By: Branislav Cvetković, museum advisor
Among well preserved buildings of old Jagodina, the house in Kn. Milice Street No. 6 attracts special attention because it stands out with its façade that is both modernist and romantic being dominated by a balcony resembling a ship’s bow.
This building also attracted attention of Milan Prosen, historian of art and architecture, assistant professor at the Faculty of Applied Arts in Belgrade: in his doctoral dissertation from 2014, dedicated to the Art Deco style in Serbian architecture, Prosen says: “Apart from the Jagodina Merchants House, the work of Momir Korunović, in the nearby street Kn. Milice 6, there is a building of an unknown architect, which belongs to the most effective achievements of ornamental Art Deco formed in the modern discourse of Serbian interwar architecture, which, with its curved ornamented balcony balustrade, evokes association of a ship’s prow,” giving two photographs of the façade of this interesting residential object, the ground floor of which has housed shops of various purposes over the years. In documentation of the Architecture Collection of our Museum, in addition to the digital image, there are two older photos of the building: on the one from mid-1990s, the larger part already has a pastry shop, and the smaller has a Casino, while the slightly older photograph has a barber shop in the larger one and in the smaller Flipoteka.
Thanks to Mr. Dragan Vasić from Jagodina, who ten years ago donated to our Museum original project of this house, the names of the first owners of the house, as well as its designer, are known. The house was designed for the leading Jagodina merchant and banker, the wealthy Petar Taušanović (1847-1934), but in the title of the plan, his name was subsequently changed to Živ. P, i.e. Peter’s elder son Živojin (1886-1964), also a banker. The author of the project was Frano Urban, a Slovak architect, who lived and worked in our country between 1924 and 1937, when he died. His distinctive handwriting, as well as his round seal and signature, indicate that he executed the plan around 1930, since there is no date written on it. The intended façade exists on the very object in accordance with the expressionism that reigned in European architecture between the two world wars. Urban’s houses and buildings are easy to recognize because he widely used strip outlets on façades, masts, oculi as window openings or blind decorations, as well as a ship’s bow in the design of façades and balconies. Moreover, the fact that the upper part of the façade, at the level of the support with the mast, is additionally stylized in the form of a raised sail gives special value to this building by which Urban has come close to sculptural rendition of architecture here.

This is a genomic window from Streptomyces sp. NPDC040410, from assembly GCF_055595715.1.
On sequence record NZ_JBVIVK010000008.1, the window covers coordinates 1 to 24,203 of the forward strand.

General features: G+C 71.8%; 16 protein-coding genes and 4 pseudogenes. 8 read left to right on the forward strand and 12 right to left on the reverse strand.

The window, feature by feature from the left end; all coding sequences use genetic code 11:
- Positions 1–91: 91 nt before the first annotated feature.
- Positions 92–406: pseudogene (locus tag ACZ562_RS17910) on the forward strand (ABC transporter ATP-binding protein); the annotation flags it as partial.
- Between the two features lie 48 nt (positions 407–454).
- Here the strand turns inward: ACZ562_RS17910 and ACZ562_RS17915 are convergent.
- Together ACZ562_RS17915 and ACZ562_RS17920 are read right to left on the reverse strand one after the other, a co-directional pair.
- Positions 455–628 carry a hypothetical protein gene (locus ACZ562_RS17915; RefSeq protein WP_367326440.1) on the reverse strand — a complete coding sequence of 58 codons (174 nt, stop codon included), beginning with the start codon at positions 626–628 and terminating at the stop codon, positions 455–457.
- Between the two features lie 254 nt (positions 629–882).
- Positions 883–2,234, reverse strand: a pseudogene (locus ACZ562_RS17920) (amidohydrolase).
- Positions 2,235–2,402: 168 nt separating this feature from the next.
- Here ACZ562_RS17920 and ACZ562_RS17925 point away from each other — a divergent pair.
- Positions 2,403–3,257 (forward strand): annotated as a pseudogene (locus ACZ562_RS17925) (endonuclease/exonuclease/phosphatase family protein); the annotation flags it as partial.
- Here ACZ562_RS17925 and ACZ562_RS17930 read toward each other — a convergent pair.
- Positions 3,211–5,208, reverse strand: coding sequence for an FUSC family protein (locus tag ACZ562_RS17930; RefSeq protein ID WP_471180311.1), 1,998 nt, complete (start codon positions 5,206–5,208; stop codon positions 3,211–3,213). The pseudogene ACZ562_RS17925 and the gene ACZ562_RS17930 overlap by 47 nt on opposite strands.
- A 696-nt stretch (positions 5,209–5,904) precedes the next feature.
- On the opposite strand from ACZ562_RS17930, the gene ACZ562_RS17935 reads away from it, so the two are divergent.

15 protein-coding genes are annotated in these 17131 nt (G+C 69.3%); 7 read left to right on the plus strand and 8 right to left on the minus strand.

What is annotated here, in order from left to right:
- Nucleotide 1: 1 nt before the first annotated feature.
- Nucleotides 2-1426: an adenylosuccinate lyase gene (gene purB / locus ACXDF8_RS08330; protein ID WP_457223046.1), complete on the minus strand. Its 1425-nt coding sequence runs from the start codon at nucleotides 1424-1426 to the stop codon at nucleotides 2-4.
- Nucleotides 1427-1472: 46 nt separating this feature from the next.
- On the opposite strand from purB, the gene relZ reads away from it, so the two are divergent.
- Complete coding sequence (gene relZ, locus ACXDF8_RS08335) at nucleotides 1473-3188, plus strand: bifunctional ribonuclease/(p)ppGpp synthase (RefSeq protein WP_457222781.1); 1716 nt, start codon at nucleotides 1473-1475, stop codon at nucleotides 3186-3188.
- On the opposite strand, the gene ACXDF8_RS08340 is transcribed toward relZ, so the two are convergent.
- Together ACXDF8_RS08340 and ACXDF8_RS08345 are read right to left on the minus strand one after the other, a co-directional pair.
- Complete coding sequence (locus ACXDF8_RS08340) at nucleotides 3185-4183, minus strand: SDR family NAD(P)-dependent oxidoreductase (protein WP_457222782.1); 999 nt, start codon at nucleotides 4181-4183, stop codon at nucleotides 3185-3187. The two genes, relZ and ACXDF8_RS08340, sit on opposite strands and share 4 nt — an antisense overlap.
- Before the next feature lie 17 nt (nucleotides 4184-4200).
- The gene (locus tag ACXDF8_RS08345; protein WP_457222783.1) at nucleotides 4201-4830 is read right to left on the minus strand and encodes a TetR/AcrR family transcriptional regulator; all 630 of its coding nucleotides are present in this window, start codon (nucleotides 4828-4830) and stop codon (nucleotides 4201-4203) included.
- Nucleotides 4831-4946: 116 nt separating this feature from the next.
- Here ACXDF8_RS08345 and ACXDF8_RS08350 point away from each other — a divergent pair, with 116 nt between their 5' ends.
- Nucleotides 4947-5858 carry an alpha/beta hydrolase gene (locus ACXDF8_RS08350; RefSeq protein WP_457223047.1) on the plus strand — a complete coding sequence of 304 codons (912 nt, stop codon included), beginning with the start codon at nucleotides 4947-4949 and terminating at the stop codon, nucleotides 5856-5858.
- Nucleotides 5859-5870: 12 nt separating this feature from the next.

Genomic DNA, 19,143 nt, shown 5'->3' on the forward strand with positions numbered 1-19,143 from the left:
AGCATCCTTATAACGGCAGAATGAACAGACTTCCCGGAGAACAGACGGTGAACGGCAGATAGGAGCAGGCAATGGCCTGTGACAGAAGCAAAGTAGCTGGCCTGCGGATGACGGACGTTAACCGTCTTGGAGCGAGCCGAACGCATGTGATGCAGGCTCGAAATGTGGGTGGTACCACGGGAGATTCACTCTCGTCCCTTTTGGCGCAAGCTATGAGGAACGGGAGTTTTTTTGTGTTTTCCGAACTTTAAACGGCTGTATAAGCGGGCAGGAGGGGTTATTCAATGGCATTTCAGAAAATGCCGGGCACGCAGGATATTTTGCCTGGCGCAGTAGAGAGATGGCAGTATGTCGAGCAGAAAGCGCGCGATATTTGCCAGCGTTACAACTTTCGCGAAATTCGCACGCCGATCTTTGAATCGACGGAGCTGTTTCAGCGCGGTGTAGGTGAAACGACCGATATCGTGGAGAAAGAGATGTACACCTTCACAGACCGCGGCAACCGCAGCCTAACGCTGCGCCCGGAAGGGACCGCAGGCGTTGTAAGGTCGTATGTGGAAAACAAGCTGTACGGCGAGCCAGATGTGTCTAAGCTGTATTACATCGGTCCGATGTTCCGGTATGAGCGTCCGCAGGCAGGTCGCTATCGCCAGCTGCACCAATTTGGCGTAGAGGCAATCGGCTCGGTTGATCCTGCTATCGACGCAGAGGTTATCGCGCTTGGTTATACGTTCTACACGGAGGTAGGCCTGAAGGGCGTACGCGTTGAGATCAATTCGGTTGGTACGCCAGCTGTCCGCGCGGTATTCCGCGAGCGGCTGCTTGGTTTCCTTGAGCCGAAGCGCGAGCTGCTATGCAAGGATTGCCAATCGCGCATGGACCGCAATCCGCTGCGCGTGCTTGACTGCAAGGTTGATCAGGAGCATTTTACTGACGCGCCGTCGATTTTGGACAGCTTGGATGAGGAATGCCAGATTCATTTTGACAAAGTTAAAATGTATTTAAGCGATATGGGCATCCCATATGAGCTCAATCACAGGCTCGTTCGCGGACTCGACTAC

The executed projects of this unusual architect have only recently received attention thanks to the efforts of Dr Vladana Putnik Prica from the Faculty of Philosophy in Belgrade. Although Urban’s work was harshly criticized by certain leading architects of the time, it permanently marked architectural heritage not only of Belgrade but also of other places in Serbia. The peculiarity of this Urban’s project (and there are several of them in Jagodina!) is that it belongs to the buildings listed in 1976. This means that it is so far the only Urban’s project that has been declared a cultural monument, although at that time it was not known that he was its architect.